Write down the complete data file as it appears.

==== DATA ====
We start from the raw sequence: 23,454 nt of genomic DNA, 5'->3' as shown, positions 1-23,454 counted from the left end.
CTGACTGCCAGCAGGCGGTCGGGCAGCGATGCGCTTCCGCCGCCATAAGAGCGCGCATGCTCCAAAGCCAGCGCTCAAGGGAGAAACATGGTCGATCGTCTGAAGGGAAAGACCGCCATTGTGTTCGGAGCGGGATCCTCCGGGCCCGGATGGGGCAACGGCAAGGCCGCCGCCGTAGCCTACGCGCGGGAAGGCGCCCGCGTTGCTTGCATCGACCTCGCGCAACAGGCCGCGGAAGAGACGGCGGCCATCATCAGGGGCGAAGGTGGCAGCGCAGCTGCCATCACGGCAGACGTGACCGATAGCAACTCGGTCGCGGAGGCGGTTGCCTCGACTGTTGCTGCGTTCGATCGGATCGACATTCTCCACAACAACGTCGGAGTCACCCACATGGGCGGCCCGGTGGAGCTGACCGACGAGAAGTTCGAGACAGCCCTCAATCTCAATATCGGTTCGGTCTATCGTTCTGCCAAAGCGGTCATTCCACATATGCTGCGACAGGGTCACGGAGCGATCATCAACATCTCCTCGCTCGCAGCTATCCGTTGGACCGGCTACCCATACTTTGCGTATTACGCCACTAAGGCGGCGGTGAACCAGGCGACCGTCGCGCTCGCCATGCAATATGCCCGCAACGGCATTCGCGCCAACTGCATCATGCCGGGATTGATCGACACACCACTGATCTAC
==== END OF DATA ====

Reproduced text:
We start from the raw sequence: 23,454 nt of genomic DNA, 5'->3' as shown, positions 1-23,454 counted from the left end.
CTGACTGCCAGCAGGCGGTCGGGCAGCGATGCGCTTCCGCCGCCATAAGAGCGCGCATGCTCCAAAGCCAGCGCTCAAGGGAGAAACATGGTCGATCGTCTGAAGGGAAAGACCGCCATTGTGTTCGGAGCGGGATCCTCCGGGCCCGGATGGGGCAACGGCAAGGCCGCCGCCGTAGCCTACGCGCGGGAAGGCGCCCGCGTTGCTTGCATCGACCTCGCGCAACAGGCCGCGGAAGAGACGGCGGCCATCATCAGGGGCGAAGGTGGCAGCGCAGCTGCCATCACGGCAGACGTGACCGATAGCAACTCGGTCGCGGAGGCGGTTGCCTCGACTGTTGCTGCGTTCGATCGGATCGACATTCTCCACAACAACGTCGGAGTCACCCACATGGGCGGCCCGGTGGAGCTGACCGACGAGAAGTTCGAGACAGCCCTCAATCTCAATATCGGTTCGGTCTATCGTTCTGCCAAAGCGGTCATTCCACATATGCTGCGACAGGGTCACGGAGCGATCATCAACATCTCCTCGCTCGCAGCTATCCGTTGGACCGGCTACCCATACTTTGCGTATTACGCCACTAAGGCGGCGGTGAACCAGGCGACCGTCGCGCTCGCCATGCAATATGCCCGCAACGGCATTCGCGCCAACTGCATCATGCCGGGATTGATCGACACACCACTGATCTAC